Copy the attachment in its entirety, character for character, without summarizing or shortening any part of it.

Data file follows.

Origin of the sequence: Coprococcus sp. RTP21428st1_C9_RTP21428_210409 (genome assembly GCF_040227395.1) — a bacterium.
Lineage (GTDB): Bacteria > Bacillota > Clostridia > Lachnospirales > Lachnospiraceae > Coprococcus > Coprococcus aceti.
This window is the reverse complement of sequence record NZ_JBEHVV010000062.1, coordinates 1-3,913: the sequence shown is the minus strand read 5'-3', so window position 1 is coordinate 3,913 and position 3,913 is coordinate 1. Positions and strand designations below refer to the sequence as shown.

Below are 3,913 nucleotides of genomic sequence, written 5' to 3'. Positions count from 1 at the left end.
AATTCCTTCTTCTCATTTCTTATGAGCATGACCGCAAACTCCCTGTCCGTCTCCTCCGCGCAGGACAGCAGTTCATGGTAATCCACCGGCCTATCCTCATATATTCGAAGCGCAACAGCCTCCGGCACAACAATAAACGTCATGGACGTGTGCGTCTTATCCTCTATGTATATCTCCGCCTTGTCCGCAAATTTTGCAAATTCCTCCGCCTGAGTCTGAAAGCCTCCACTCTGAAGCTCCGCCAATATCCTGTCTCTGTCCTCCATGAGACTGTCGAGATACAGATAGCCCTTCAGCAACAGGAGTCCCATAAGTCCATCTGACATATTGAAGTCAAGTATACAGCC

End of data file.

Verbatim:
Origin of the sequence: Coprococcus sp. RTP21428st1_C9_RTP21428_210409 (genome assembly GCF_040227395.1) — a bacterium.
Lineage (GTDB): Bacteria > Bacillota > Clostridia > Lachnospirales > Lachnospiraceae > Coprococcus > Coprococcus aceti.
This window is the reverse complement of sequence record NZ_JBEHVV010000062.1, coordinates 1-3,913: the sequence shown is the minus strand read 5'-3', so window position 1 is coordinate 3,913 and position 3,913 is coordinate 1. Positions and strand designations below refer to the sequence as shown.

Below are 3,913 nucleotides of genomic sequence, written 5' to 3'. Positions count from 1 at the left end.
AATTCCTTCTTCTCATTTCTTATGAGCATGACCGCAAACTCCCTGTCCGTCTCCTCCGCGCAGGACAGCAGTTCATGGTAATCCACCGGCCTATCCTCATATATTCGAAGCGCAACAGCCTCCGGCACAACAATAAACGTCATGGACGTGTGCGTCTTATCCTCTATGTATATCTCCGCCTTGTCCGCAAATTTTGCAAATTCCTCCGCCTGAGTCTGAAAGCCTCCACTCTGAAGCTCCGCCAATATCCTGTCTCTGTCCTCCATGAGACTGTCGAGATACAGATAGCCCTTCAGCAACAGGAGTCCCATAAGTCCATCTGACATATTGAAGTCAAGTATACAGCC